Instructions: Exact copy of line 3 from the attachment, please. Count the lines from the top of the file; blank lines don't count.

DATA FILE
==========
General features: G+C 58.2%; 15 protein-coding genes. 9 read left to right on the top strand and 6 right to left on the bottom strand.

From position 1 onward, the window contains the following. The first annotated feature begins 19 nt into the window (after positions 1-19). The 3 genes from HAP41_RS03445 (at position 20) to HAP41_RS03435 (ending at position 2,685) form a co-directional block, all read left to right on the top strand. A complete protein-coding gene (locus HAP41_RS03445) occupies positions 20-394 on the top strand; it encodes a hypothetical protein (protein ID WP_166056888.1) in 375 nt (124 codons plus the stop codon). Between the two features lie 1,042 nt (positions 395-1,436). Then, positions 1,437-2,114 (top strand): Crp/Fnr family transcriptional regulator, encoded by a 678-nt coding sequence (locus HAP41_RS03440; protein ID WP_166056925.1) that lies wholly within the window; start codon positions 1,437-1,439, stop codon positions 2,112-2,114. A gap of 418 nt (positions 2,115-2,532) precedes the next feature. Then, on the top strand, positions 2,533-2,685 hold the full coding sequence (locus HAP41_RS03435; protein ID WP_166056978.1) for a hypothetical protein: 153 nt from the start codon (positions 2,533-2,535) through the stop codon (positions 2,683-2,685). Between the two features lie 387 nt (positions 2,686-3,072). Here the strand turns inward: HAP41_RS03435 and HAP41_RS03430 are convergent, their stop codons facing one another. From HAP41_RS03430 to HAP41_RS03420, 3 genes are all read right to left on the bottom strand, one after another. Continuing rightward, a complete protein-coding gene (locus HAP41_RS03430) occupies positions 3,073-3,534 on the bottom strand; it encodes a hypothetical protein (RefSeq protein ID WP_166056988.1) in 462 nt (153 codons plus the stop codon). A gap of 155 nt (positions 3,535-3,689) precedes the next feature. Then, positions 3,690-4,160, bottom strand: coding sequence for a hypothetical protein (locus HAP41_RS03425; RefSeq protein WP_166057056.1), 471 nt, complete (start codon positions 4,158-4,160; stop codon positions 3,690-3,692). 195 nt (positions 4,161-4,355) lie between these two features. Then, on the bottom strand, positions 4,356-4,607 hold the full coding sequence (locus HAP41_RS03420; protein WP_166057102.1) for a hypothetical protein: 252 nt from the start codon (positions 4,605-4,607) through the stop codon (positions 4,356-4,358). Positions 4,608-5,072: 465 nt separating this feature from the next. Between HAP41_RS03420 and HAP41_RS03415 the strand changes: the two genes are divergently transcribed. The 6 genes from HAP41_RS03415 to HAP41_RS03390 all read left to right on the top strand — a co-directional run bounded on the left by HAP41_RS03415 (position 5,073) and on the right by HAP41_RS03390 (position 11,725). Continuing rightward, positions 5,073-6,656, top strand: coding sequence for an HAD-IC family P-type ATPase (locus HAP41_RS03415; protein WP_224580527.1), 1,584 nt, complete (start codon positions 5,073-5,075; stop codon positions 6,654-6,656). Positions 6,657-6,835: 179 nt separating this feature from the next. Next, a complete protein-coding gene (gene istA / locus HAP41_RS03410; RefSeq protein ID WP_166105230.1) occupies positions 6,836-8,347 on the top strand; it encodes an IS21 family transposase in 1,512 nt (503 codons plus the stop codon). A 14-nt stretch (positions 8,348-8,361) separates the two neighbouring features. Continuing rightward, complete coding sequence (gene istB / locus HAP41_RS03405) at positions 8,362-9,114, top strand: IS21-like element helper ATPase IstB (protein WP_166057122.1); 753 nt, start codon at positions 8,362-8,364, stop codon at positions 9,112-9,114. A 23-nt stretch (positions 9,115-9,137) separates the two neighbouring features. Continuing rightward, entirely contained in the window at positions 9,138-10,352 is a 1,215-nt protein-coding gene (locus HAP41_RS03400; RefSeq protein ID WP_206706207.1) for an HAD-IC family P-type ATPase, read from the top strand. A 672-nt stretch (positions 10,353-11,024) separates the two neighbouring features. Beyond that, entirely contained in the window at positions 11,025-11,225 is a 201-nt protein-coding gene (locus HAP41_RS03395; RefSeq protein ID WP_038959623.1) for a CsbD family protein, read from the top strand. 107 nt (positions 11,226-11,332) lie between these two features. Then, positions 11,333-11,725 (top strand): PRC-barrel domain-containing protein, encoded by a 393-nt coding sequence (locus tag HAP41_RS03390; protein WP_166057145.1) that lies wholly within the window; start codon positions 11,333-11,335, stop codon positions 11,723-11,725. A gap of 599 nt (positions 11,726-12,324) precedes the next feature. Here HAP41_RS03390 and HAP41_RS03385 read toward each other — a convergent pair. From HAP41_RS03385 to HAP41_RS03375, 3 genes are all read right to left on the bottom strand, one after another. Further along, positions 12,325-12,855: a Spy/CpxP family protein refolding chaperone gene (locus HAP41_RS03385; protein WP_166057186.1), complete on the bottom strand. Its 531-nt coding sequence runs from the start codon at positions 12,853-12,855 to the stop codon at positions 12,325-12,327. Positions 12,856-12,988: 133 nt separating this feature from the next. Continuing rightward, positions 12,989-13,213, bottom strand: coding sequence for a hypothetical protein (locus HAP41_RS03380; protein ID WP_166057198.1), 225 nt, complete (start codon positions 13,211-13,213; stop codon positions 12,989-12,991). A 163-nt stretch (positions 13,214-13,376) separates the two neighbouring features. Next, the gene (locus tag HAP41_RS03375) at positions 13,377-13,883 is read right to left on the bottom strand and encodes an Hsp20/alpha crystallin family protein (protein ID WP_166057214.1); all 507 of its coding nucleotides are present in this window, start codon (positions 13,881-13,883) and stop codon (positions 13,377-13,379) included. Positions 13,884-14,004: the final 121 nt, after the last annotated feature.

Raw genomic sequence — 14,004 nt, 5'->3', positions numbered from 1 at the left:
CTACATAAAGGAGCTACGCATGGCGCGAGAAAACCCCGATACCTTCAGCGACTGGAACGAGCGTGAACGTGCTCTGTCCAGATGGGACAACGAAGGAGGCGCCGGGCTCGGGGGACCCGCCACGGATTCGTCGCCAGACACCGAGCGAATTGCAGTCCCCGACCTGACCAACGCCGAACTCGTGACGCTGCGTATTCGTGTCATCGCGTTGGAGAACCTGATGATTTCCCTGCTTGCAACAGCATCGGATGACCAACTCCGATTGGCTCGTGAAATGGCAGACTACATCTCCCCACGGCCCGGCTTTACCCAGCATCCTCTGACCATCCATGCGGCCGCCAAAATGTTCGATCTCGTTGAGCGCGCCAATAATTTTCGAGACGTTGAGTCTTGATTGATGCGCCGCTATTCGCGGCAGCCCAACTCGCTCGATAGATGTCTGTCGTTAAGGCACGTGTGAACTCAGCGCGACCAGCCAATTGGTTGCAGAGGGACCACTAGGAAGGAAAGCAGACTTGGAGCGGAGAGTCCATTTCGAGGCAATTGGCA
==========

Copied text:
Raw genomic sequence — 14,004 nt, 5'->3', positions numbered from 1 at the left: